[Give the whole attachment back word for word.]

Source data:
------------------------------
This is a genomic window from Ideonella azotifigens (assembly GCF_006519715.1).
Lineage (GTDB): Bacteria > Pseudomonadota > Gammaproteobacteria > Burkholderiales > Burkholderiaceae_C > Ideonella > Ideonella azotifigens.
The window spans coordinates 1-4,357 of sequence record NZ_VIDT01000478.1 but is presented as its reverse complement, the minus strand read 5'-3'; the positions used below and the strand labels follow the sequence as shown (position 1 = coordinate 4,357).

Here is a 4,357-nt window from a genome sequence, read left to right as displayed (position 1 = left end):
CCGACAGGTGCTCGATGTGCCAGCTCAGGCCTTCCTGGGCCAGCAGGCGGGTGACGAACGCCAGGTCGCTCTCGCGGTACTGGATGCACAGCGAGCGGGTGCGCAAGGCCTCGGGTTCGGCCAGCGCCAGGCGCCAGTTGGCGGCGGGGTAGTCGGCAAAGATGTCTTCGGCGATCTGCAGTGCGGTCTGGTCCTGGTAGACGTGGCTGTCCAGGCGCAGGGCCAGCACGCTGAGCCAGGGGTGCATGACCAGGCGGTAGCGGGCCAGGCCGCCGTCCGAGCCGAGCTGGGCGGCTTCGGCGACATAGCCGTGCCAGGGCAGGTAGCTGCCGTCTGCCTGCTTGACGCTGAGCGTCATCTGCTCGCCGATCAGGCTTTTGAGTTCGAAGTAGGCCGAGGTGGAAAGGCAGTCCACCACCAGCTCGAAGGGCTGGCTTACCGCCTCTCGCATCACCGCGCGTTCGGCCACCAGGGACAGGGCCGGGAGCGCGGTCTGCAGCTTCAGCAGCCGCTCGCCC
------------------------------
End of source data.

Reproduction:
This is a genomic window from Ideonella azotifigens (assembly GCF_006519715.1).
Lineage (GTDB): Bacteria > Pseudomonadota > Gammaproteobacteria > Burkholderiales > Burkholderiaceae_C > Ideonella > Ideonella azotifigens.
The window spans coordinates 1-4,357 of sequence record NZ_VIDT01000478.1 but is presented as its reverse complement, the minus strand read 5'-3'; the positions used below and the strand labels follow the sequence as shown (position 1 = coordinate 4,357).

Here is a 4,357-nt window from a genome sequence, read left to right as displayed (position 1 = left end):
CCGACAGGTGCTCGATGTGCCAGCTCAGGCCTTCCTGGGCCAGCAGGCGGGTGACGAACGCCAGGTCGCTCTCGCGGTACTGGATGCACAGCGAGCGGGTGCGCAAGGCCTCGGGTTCGGCCAGCGCCAGGCGCCAGTTGGCGGCGGGGTAGTCGGCAAAGATGTCTTCGGCGATCTGCAGTGCGGTCTGGTCCTGGTAGACGTGGCTGTCCAGGCGCAGGGCCAGCACGCTGAGCCAGGGGTGCATGACCAGGCGGTAGCGGGCCAGGCCGCCGTCCGAGCCGAGCTGGGCGGCTTCGGCGACATAGCCGTGCCAGGGCAGGTAGCTGCCGTCTGCCTGCTTGACGCTGAGCGTCATCTGCTCGCCGATCAGGCTTTTGAGTTCGAAGTAGGCCGAGGTGGAAAGGCAGTCCACCACCAGCTCGAAGGGCTGGCTTACCGCCTCTCGCATCACCGCGCGTTCGGCCACCAGGGACAGGGCCGGGAGCGCGGTCTGCAGCTTCAGCAGCCGCTCGCCC